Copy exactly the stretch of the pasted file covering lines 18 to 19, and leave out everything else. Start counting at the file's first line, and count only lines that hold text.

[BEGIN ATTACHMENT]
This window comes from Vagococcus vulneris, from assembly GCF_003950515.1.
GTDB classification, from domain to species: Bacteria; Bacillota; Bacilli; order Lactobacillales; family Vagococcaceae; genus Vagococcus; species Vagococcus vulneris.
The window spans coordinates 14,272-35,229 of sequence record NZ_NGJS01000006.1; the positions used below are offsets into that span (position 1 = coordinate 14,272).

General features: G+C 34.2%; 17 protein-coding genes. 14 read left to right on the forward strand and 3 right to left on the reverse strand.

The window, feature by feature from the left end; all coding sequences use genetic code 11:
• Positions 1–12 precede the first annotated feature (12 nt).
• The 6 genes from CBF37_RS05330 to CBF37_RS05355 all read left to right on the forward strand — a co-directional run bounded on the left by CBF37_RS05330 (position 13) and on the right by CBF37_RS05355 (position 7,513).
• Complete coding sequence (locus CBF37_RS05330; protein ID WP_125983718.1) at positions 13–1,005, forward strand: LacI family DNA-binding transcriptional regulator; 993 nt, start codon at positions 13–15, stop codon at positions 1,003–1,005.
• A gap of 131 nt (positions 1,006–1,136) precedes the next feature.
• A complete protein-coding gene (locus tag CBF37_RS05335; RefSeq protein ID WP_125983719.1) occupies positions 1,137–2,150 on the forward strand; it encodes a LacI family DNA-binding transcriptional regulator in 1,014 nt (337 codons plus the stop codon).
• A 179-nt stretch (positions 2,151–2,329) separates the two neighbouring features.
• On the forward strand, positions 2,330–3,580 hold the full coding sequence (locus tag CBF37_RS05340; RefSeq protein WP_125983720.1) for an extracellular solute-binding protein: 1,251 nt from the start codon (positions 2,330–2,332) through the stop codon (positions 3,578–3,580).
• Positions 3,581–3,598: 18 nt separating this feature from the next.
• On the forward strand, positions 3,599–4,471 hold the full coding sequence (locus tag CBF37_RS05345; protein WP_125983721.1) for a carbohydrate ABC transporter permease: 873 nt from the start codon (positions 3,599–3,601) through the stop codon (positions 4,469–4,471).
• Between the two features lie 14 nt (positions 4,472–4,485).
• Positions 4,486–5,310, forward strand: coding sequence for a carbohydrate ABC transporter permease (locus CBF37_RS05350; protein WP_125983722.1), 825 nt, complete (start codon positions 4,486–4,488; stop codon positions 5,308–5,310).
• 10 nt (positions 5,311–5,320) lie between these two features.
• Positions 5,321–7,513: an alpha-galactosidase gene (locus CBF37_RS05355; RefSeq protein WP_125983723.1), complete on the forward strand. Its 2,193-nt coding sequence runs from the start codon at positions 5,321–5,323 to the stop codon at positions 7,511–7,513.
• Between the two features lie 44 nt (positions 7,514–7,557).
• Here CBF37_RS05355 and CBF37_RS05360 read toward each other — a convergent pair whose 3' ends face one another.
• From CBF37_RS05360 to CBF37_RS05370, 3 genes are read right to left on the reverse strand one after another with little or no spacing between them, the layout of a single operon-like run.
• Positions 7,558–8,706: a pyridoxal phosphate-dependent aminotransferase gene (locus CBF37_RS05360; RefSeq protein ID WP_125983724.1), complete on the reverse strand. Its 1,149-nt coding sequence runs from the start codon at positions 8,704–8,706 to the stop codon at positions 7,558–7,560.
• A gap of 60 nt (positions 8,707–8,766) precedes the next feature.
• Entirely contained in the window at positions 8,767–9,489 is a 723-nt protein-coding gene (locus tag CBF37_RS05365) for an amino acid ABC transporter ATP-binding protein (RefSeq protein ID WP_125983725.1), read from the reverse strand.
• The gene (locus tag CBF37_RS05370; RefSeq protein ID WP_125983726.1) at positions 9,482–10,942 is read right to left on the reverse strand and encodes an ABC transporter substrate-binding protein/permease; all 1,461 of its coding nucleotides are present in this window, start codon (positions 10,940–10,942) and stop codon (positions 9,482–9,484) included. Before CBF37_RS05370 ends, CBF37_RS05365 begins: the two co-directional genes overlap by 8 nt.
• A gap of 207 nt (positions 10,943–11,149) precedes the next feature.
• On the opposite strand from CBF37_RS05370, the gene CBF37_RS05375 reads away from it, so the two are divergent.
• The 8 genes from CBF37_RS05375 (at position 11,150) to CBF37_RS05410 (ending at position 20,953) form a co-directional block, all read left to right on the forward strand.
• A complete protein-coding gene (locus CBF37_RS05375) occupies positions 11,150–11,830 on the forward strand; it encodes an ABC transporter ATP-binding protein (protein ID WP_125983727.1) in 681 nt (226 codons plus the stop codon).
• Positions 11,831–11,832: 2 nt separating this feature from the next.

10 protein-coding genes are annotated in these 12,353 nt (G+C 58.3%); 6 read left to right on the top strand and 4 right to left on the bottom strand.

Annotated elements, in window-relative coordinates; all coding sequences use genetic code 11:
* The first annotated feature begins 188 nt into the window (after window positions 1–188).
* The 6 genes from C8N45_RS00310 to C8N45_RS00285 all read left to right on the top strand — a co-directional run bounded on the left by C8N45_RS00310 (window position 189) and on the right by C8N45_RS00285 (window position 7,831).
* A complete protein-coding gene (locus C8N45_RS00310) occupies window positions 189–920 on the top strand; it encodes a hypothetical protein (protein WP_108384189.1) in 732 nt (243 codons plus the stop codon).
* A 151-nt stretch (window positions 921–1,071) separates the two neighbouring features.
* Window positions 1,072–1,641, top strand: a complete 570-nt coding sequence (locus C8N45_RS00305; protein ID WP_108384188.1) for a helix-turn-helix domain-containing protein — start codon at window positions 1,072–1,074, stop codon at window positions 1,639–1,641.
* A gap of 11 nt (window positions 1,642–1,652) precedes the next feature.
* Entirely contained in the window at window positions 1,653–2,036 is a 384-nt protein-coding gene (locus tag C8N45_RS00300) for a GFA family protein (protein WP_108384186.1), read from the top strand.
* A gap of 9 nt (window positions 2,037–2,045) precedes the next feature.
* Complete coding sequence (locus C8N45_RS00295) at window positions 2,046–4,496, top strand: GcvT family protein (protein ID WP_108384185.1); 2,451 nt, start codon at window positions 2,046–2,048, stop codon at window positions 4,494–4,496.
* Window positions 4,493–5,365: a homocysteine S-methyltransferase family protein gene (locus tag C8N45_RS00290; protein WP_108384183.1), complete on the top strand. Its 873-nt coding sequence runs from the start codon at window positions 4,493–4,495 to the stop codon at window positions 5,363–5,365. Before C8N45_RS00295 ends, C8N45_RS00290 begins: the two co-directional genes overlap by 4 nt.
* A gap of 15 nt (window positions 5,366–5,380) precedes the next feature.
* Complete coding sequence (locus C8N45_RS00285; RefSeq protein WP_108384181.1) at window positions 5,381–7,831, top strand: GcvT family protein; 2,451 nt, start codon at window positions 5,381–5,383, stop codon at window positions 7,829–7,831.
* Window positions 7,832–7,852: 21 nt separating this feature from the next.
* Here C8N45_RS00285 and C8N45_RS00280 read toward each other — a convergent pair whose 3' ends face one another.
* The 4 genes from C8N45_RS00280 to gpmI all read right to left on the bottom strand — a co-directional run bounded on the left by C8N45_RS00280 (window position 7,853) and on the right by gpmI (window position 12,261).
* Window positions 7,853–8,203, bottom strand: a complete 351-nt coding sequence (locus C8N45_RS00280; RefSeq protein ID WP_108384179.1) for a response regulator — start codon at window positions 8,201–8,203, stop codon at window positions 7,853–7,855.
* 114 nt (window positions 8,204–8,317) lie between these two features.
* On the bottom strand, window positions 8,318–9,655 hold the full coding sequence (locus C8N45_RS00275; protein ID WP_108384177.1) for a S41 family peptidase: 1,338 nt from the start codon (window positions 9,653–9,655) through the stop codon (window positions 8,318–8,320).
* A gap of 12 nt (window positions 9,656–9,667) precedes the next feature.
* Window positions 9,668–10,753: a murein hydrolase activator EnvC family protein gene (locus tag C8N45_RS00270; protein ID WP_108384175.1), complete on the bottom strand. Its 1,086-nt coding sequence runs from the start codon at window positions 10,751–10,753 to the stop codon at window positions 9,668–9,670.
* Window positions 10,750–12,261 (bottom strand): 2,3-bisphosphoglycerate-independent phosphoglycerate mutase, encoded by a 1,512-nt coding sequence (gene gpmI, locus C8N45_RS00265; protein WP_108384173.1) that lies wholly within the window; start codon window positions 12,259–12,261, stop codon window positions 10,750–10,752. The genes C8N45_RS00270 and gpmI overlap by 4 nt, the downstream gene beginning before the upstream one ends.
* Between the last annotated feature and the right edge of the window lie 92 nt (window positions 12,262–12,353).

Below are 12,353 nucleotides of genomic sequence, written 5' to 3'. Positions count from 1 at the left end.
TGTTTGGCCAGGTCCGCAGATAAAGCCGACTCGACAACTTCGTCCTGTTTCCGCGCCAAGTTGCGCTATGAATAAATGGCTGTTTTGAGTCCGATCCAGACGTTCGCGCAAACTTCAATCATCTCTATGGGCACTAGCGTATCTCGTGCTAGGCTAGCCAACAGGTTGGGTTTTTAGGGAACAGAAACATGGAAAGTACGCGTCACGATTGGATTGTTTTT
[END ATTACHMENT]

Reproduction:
• Positions 5,321–7,513: an alpha-galactosidase gene (locus CBF37_RS05355; RefSeq protein WP_125983723.1), complete on the forward strand. Its 2,193-nt coding sequence runs from the start codon at positions 5,321–5,323 to the stop codon at positions 7,511–7,513.
• Between the two features lie 44 nt (positions 7,514–7,557).